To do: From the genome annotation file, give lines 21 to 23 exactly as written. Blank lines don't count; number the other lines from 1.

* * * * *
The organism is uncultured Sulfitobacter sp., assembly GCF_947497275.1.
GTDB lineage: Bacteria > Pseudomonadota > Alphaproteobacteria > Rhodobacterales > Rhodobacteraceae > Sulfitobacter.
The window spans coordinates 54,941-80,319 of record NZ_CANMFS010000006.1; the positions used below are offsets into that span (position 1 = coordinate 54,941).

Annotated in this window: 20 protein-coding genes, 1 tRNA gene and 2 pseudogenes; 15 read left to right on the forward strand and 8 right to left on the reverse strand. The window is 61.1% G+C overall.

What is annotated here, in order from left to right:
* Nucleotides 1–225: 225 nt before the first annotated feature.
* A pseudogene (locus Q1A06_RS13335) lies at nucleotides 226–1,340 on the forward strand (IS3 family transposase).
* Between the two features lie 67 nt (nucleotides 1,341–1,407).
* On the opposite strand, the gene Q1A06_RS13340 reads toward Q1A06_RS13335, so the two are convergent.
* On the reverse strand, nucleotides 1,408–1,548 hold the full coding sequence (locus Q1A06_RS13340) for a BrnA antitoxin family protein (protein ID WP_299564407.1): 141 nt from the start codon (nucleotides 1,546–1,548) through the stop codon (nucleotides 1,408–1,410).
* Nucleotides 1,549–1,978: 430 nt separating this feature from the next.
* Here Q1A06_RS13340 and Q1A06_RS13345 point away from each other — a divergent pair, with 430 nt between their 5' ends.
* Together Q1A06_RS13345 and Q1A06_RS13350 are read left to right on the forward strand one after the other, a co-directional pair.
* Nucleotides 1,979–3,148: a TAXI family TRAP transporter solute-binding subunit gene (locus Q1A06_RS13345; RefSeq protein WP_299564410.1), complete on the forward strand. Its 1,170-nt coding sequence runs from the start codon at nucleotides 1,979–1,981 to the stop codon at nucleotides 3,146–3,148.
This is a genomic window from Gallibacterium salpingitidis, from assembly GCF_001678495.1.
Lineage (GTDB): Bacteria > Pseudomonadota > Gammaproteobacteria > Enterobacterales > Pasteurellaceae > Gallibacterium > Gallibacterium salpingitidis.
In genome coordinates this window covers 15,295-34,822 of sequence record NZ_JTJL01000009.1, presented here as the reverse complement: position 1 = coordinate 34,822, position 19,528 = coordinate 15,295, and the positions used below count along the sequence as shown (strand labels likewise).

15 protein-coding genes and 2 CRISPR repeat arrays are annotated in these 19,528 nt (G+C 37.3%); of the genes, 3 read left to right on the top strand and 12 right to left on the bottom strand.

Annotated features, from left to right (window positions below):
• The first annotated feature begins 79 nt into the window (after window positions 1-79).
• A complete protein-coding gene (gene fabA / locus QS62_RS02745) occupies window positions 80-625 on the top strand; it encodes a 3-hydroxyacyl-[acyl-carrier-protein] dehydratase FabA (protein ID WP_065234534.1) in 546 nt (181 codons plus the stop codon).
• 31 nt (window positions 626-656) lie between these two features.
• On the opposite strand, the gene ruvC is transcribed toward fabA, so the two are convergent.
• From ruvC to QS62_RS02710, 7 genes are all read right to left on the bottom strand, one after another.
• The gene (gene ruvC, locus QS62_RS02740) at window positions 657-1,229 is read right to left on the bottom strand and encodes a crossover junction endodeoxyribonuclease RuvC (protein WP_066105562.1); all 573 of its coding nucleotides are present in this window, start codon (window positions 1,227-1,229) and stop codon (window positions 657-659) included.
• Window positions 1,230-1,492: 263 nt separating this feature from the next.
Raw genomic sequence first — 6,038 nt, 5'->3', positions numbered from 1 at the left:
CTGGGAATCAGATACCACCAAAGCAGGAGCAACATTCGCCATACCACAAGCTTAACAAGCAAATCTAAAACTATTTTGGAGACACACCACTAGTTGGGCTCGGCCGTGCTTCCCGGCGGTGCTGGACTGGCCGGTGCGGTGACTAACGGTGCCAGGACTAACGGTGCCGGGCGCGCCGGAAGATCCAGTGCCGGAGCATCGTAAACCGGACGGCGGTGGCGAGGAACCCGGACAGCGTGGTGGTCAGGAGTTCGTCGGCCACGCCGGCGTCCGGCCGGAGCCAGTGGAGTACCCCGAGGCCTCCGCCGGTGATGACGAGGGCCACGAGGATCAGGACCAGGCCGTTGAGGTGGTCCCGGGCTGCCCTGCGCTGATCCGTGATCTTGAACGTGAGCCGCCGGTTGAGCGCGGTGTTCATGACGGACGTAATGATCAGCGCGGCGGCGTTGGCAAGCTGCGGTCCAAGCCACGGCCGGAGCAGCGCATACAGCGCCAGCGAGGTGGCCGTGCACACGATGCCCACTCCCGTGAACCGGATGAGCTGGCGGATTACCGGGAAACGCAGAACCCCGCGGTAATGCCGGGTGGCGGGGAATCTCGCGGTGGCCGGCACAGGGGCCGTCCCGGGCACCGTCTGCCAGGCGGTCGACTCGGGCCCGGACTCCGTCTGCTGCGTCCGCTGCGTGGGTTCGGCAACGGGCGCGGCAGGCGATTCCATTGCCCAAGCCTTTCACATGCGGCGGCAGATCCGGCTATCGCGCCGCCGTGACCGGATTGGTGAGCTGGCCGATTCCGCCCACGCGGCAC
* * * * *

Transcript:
• A complete protein-coding gene (gene fabA / locus QS62_RS02745) occupies window positions 80-625 on the top strand; it encodes a 3-hydroxyacyl-[acyl-carrier-protein] dehydratase FabA (protein ID WP_065234534.1) in 546 nt (181 codons plus the stop codon).
• 31 nt (window positions 626-656) lie between these two features.
• On the opposite strand, the gene ruvC is transcribed toward fabA, so the two are convergent.